For his fashion, editorial and beauty work, Lam relies on the Tamron 28-75mm lens, and the 180mm macro lens. “These two lenses combined can do just about everything in this type of photography,” he says. “The 28-75 has spectacular image quality. It’s so versatile as an editorial lens, with a range to shoot relatively wide angle to include context, as well as a portrait range. It’s also a solid macro lens for fine detail photos of garments and accessories.”

Lam is equally impressed with the 180mm macro lens, which he has been increasingly incorporating into his workflow. “First, it’s lighter, which is perfect since I prefer to handhold,” he explains. “It’s also incredibly sharp: The optical quality is measurably superior, and you can see its exceptional rendition. This works wonderfully for beauty work.” The 180’s focus ring, which provides for instantaneous switching between autofocus and manual focus for fine-focus adjustment, has also caught Lam’s attention. “The usability of the focusing clutch mechanism on this lens is phenomenal,” he says.

© Leo Lam

The 180’s extended front element-to-subject working distance is ideal for Lam’s work process. “This is pretty much a standard focal length for beauty work,” he says. “To me, it’s perfect because it’s not so long that I have to be far away, but it’s long enough that I can shoot at a reasonable distance to get no distortion. I don’t want to be further than talking distance, though, maybe 10 feet away — close enough so I can still talk gently to the model. I’m a singer, so if any of the models in my images look like they were being serenaded, they probably were!”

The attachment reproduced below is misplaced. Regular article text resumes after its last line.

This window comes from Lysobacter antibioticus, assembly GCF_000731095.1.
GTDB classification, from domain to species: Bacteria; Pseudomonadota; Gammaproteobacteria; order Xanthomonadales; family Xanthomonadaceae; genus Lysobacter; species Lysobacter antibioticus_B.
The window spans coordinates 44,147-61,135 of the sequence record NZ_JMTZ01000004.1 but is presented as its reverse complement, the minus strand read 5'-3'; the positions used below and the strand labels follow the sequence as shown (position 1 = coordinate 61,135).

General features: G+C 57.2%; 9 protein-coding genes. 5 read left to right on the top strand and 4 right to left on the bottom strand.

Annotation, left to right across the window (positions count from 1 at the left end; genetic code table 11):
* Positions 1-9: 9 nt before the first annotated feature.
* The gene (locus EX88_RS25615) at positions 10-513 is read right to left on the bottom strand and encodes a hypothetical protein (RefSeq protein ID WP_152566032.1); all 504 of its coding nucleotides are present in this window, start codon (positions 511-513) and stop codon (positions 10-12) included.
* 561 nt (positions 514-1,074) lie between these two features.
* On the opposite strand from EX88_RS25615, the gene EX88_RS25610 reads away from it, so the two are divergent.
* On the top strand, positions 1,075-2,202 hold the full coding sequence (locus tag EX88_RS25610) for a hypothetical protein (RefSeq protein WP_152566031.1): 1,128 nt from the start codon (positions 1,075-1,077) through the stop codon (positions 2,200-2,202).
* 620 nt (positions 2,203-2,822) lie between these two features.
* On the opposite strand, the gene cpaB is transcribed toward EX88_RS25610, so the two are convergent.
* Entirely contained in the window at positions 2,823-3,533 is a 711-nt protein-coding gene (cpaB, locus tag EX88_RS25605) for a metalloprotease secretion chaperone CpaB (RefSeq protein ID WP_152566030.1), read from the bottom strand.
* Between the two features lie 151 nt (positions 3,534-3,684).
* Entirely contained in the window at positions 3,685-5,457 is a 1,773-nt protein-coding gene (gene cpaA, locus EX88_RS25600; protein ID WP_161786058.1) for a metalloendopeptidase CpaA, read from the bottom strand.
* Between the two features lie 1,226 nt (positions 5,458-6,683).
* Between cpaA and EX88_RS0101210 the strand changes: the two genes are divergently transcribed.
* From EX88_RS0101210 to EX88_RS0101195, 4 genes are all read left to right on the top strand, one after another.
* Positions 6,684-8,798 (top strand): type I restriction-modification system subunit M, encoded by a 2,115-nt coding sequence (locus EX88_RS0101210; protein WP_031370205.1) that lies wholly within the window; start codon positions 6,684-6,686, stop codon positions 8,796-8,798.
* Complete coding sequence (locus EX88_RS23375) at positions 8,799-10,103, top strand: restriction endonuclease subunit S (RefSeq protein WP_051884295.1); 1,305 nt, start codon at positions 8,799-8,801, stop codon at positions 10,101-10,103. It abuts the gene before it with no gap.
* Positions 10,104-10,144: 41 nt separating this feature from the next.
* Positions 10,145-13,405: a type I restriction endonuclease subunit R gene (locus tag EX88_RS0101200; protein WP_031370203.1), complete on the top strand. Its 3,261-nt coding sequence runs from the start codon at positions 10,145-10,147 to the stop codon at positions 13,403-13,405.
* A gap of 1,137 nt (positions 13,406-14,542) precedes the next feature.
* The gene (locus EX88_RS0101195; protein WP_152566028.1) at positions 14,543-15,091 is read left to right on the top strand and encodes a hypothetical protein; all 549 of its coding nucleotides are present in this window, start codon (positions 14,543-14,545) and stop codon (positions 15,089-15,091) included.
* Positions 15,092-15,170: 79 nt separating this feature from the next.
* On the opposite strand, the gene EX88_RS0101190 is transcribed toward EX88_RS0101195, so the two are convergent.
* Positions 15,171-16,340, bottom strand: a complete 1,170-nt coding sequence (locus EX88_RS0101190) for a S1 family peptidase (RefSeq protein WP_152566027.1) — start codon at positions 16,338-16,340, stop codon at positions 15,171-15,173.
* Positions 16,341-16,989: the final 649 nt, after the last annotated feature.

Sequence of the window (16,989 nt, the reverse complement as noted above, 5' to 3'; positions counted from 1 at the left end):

© Leo Lam

Working with the models in front of his viewfinder isn’t as easy as it might appear: Just because they’re professionals doesn’t mean you can expect them to know what you envision in your mind. “Professional models aren’t psychics,” says Lam. “Like any good movie director, you have to guide them and communicate ideas clearly to them. You can’t expect them to emote without telling them how to feel. You also have to provide a very positive, instructive atmosphere and have lots of patience. You have to make them comfortable: Chat with them like you would with any other human interactions, find out what their interests are. Many models are involved in musical theater, for instance, which makes for fun conversations. After all, the business of photography and modeling are both about people and should be fun, right?”

© Leo Lam

In the end, Lam simply tries to focus on the people around him to create the most compelling images. “I care about people,” he says. “I joke that my studio is the Home of the Happy Set — there are no egos allowed. I believe that if a model or anyone else is uncomfortable on the set, my images will look uncomfortable. In my other capacities, I work on sustainable energy and medical devices. Those researchers and doctors are the heroes who are working to save lives. For anyone who makes people uncomfortable on set, I ask them, ‘Are we saving lives here?’ There’s simply no place for negativity in the creative business. We’re fortunate to work on something we’re passionate about!”

© Leo Lam

For more information on Leo Lam’s work, go to www.leolam.com.